In the spring of 1982, as part of the establishment of the Jornada Long-Term Ecological Research site in southern New Mexico, a 135 ha portion of a 1500 ha, internally drained, watershed was exclosed from grazing by domestic livestock. Prior to exclosure the watershed, as well as the rest of the Jornada basin, had been moderately to heavily grazed for the past 100 years.
Concurrent with grazing, the vegetation had undergone a dramatic change from desert grassland, with an almost continuous cover of C4 perennial grasses, to isolated patches of the original grassland in a mosaic with desert shrub dominated plant communities (Buffington and Herbel, 1965).
The exclosure lies along a northeast facing piedmont slope at the base of a steep isolated mountain peak, and covers a variety of component landforms from the foot of the mountain to the basin floor. The northeast side of the exclosure is immediately upslope of the College Playa located near the NMSU College Ranch.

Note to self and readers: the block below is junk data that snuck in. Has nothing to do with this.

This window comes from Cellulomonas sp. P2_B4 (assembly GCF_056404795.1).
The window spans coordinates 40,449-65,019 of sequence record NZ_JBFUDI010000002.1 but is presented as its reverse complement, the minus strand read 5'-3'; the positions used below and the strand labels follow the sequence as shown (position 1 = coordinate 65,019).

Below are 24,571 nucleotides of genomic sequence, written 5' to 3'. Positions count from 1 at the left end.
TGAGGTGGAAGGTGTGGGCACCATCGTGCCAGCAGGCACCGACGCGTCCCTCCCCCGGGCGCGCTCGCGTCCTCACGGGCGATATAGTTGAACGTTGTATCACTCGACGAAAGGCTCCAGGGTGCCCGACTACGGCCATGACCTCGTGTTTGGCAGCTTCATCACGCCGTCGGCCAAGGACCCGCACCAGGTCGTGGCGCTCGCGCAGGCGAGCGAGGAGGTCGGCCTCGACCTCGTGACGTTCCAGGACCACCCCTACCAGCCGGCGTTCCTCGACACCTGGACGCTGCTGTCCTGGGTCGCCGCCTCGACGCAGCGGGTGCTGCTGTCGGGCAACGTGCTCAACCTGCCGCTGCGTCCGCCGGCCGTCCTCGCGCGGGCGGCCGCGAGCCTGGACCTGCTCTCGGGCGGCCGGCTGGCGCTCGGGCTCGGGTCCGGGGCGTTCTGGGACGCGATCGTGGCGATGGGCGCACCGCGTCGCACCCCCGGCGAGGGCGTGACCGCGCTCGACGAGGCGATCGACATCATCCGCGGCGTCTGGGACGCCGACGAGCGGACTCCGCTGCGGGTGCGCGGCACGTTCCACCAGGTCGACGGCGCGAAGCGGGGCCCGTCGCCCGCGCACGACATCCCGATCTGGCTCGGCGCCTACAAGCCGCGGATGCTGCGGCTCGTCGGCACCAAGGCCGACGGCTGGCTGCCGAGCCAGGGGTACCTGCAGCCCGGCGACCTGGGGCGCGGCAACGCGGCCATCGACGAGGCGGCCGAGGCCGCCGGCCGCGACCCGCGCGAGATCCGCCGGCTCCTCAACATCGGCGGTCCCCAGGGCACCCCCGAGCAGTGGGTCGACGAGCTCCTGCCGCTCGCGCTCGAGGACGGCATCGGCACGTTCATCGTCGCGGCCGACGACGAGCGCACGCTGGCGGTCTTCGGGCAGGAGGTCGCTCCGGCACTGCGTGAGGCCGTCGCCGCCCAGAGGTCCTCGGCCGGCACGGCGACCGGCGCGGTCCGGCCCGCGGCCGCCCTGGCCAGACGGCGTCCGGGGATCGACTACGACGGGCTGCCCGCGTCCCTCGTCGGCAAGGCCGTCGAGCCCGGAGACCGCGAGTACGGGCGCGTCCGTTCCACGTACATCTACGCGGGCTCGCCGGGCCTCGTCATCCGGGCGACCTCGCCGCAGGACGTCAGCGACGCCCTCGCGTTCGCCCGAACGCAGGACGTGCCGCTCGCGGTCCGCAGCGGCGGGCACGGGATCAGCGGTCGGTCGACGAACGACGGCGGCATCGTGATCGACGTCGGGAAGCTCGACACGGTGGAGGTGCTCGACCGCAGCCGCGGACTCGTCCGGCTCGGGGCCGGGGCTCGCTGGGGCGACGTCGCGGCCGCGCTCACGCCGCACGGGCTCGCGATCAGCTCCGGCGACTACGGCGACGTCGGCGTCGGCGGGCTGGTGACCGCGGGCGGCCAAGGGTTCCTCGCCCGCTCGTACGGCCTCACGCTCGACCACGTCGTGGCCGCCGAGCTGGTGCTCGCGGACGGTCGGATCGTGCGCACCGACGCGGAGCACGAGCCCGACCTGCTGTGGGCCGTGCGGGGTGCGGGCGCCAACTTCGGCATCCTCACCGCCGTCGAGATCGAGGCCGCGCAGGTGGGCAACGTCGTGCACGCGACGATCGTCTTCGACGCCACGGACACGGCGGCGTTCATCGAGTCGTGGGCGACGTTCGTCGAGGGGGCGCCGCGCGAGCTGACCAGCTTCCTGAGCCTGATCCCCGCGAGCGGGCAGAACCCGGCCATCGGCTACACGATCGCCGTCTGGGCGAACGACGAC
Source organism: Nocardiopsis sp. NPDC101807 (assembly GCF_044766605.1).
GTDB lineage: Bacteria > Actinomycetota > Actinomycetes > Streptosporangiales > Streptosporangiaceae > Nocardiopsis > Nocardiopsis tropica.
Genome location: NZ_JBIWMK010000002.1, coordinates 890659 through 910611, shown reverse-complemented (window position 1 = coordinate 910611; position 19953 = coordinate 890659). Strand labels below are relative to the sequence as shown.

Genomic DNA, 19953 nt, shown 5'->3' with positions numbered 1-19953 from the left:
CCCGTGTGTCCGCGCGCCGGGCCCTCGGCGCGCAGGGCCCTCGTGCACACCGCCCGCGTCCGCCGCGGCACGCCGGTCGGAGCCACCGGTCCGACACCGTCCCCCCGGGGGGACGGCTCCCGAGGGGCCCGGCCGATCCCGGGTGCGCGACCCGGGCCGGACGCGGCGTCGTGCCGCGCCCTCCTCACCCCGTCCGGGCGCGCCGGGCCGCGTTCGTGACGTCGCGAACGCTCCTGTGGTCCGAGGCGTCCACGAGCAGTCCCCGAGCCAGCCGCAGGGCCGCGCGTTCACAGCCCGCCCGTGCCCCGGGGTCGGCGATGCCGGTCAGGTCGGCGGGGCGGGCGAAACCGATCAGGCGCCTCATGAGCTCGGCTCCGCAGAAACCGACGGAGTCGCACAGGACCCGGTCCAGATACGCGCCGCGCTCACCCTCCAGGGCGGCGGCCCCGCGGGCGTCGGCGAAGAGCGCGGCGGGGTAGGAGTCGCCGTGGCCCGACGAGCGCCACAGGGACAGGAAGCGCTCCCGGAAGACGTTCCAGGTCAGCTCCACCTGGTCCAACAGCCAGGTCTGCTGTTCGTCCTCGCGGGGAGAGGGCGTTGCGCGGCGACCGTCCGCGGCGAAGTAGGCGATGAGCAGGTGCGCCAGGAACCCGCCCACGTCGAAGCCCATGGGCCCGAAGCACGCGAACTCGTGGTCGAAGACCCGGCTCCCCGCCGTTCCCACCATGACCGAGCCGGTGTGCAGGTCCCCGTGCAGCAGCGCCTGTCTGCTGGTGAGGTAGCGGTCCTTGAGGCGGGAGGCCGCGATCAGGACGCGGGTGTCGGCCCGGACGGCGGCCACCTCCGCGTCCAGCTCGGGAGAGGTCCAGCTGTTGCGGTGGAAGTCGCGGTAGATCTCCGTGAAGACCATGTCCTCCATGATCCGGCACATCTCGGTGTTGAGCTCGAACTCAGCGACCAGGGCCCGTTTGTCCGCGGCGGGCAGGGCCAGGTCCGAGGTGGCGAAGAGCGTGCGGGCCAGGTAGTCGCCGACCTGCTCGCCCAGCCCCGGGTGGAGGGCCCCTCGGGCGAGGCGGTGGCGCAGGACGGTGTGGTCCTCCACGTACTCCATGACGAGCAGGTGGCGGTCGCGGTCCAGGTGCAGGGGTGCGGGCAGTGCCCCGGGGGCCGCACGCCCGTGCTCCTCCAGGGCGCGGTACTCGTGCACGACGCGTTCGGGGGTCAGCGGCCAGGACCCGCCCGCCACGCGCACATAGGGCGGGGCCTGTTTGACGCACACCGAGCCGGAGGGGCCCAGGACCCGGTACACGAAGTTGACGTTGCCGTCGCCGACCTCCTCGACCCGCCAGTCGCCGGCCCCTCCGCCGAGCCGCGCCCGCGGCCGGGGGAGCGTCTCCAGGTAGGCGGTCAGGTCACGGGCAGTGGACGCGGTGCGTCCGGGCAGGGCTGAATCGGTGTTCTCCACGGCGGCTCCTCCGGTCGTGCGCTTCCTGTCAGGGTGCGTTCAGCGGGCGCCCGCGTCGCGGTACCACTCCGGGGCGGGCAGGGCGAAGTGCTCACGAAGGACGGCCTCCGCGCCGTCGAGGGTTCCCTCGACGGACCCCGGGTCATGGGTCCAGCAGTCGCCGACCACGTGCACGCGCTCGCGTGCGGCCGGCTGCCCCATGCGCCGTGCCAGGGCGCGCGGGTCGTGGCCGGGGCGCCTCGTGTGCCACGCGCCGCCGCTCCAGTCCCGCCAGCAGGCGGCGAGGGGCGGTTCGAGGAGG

Three parallel transects (2.7 km in length) run from the middle of the College Playa up into the foot of Mt. Summerford. The Control transect is to the west, the Treatment transect on the east side of the Control transect, and the Alternate Control to the east of the Treatment transect. Each transect is 30 meters wide with a 45 meter buffer zone between each transect. The Treatment transect was treated annually until 1987 with NHNO3 in a concentration equal to 10g N/m2. The station markers at 30 meter intervals along each transect.
NO3 + NO2-N and NH4-N levels of soil samples collected at each station along transect. Moisture content of soil samples is also included.